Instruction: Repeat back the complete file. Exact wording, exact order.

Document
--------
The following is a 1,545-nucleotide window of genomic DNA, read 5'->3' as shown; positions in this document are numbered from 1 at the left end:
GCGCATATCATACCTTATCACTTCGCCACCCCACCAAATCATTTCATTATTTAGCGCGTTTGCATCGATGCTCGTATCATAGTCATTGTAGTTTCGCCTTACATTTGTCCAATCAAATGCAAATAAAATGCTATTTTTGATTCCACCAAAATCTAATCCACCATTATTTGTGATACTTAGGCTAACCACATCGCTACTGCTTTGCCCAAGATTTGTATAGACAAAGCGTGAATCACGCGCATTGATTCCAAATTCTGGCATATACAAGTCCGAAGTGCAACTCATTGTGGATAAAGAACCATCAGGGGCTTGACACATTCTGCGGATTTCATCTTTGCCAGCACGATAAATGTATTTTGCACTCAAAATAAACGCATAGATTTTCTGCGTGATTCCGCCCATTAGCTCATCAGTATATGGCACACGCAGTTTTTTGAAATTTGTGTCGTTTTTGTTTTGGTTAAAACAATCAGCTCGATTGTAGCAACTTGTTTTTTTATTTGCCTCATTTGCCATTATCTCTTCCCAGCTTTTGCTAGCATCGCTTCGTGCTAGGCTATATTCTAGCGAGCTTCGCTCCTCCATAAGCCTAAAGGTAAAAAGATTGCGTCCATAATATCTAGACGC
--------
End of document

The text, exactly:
The following is a 1,545-nucleotide window of genomic DNA, read 5'->3' as shown; positions in this document are numbered from 1 at the left end:
GCGCATATCATACCTTATCACTTCGCCACCCCACCAAATCATTTCATTATTTAGCGCGTTTGCATCGATGCTCGTATCATAGTCATTGTAGTTTCGCCTTACATTTGTCCAATCAAATGCAAATAAAATGCTATTTTTGATTCCACCAAAATCTAATCCACCATTATTTGTGATACTTAGGCTAACCACATCGCTACTGCTTTGCCCAAGATTTGTATAGACAAAGCGTGAATCACGCGCATTGATTCCAAATTCTGGCATATACAAGTCCGAAGTGCAACTCATTGTGGATAAAGAACCATCAGGGGCTTGACACATTCTGCGGATTTCATCTTTGCCAGCACGATAAATGTATTTTGCACTCAAAATAAACGCATAGATTTTCTGCGTGATTCCGCCCATTAGCTCATCAGTATATGGCACACGCAGTTTTTTGAAATTTGTGTCGTTTTTGTTTTGGTTAAAACAATCAGCTCGATTGTAGCAACTTGTTTTTTTATTTGCCTCATTTGCCATTATCTCTTCCCAGCTTTTGCTAGCATCGCTTCGTGCTAGGCTATATTCTAGCGAGCTTCGCTCCTCCATAAGCCTAAAGGTAAAAAGATTGCGTCCATAATATCTAGACGC